This pick might stick

Orioles: The team hopes Nick Markakis won't bottom out like other first-round draft selections before him.

September 16, 2005|By Jeff Zrebiec | Jeff Zrebiec,SUN STAFF

BOWIE - He was preceded by players like Chris Smith, Mike Paradis and Beau Hale, former Orioles first-round draft choices who have fallen into the depths of anonymity.

Center fielder Nick Markakis, who is with Double-A Bowie, isn't familiar with all the names that make up the long list of first-round failures. The quiet 21-year-old with a shaved head, a sweet left-handed swing and a slick glove also appears unaffected that he has become the latest hope to change that pattern.

Markakis, the Orioles' first-round selection in 2003 and the seventh pick overall, reminds Baysox manager Don Werner of Arizona Diamondbacks outfielder Shawn Green, who has three 40-plus home run seasons, except that "Nick is a better version," Werner said.

"He could be a 40-home run guy to me," Werner said. "As he matures, more power will come. His ball makes a different sound off the bat. You can not be watching batting practice, and you can tell when Markakis steps in to hit. The ball jumps off his bat, and it goes everywhere. He's just got it."

Such is the hope of an organization starved to produce another homegrown star. After trading Larry Bigbie, the Orioles don't have any of their first-round draft picks on their active roster. Some, such as Mike Fontenot, Darnell McDonald and Wade Townsend, are in other organizations. Others, such as Keith Reed, Richard Stahl and Adam Loewen, have not progressed quickly enough to become everyday major leaguers.

To Orioles officials, the question is not if Markakis will be in the major leagues, but when and where he'll play. Markakis, who hit .339 for Bowie with three homers and 30 RBIs in 33 games this season, has been named the organization's top prospect by Baseball America and has been selected to play in the Arizona Fall League, which starts in October.

The Orioles decided to give Markakis a couple of weeks off before he reports to the fall league, rather than giving him a look at the major league level. They've seen enough to feel good about his chances when the time comes.

"I think defensively, he has the speed, the arm and the instincts to be an above-average [major league outfielder] right now," said Orioles executive vice president Jim Beattie. "And he's been a very solid hitter for us. He's not pull-conscious. He doesn't slap the ball the other way just to get a hit. He takes what the pitcher gives him."

For his part, Markakis said he barely keeps tabs on the Orioles. He goes on his computer, mostly to see how his friends are doing in other organizations, and he was unaware of - and indifferent to - the persistent rumors that he would join the Orioles when rosters expanded this month.

"I didn't set any expectations, but your goal is always to move up every level," said Markakis, who was promoted to Bowie from Single-A Frederick on Aug. 1 after hitting .300 with 12 home runs and 62 RBIs for the Keys. "That's everybody's goal, but I am at Double-A now and I am concentrated on just taking each level step by step."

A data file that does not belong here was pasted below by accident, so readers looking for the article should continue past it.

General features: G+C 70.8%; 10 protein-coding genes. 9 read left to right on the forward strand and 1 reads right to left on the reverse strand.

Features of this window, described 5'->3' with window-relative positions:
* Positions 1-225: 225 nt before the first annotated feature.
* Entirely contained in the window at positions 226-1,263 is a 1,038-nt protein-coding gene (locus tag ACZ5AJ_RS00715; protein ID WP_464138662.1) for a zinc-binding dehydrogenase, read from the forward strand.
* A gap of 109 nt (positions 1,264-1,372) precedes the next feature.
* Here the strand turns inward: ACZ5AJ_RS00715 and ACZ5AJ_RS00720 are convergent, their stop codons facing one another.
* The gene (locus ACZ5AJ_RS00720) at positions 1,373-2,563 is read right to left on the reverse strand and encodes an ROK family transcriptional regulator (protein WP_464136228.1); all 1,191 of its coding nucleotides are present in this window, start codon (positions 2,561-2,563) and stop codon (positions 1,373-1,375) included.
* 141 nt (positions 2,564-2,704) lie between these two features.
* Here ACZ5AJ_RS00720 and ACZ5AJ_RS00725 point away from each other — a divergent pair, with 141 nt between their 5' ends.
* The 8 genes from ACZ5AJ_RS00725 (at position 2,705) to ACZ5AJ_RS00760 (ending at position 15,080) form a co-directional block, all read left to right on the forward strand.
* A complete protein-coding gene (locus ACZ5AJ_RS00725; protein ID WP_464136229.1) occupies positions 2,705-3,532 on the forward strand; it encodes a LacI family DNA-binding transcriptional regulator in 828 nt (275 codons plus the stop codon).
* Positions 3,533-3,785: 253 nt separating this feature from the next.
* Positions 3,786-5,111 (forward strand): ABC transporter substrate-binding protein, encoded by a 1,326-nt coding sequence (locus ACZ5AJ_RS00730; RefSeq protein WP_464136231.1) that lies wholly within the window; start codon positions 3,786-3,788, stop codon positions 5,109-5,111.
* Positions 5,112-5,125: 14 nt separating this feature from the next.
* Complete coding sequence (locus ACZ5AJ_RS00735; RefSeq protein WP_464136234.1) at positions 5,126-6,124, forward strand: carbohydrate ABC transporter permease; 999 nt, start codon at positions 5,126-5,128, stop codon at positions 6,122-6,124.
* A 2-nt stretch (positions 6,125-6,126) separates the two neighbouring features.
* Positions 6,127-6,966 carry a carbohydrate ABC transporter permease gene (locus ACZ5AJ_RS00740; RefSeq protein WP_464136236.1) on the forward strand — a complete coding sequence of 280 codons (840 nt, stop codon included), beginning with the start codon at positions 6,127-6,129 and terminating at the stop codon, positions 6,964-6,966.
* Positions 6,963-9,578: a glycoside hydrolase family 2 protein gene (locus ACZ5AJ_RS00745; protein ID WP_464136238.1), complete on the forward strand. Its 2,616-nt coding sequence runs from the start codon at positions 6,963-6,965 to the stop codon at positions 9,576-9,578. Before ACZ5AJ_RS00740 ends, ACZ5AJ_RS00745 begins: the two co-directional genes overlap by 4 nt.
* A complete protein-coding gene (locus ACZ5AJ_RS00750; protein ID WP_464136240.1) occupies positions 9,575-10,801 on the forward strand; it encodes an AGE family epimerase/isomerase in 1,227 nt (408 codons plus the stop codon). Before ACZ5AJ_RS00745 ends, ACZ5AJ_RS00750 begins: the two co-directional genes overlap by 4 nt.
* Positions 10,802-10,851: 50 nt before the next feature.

Last year, Markakis hit .299 with 11 home runs and 64 RBIs in 96 games for Single-A Delmarva, but at times, pitchers were able to get the lefty to jump at off-speed pitches. Markakis, however, worked on his approach this season, staying back, seeing the ball longer and being more selective at the plate.

"As you get up higher, any pitcher will throw any pitch at any count," Markakis said. "You just have to keep your weight back and look for a pitch to hit."

A natural right fielder, Markakis played regularly in center field for the Baysox. Impressed by his positioning, his instincts and the jump he gets on balls, one scout described him as a "legitimate major league center fielder."

The scout also predicted that once established with the Orioles, Markakis, 6 feet 2, 185 pounds, will be a perennial .300 hitter who could total 20 to 25 home runs a season. David Stockstill, the Orioles' director of minor league operations, and Beattie expect Markakis to develop more power as his career moves on.

But when will Markakis be in an Orioles uniform?

"He's a guy that can come quickly," the scout said. "I think it's asking a lot for him to come out of spring training next year with a starting spot, but I wouldn't say he couldn't do that. I think at some point next year he could be in the big leagues, and I think he could be their starting center fielder for a long time."

Beattie described any attempt to discuss Markakis' shot at winning a major league roster spot next spring as "getting too far ahead of ourselves," even though improving the production from the outfield will surely be one of the Orioles' top priorities this offseason. Stockstill isn't setting any limitations on Markakis. He's already learned his lesson.

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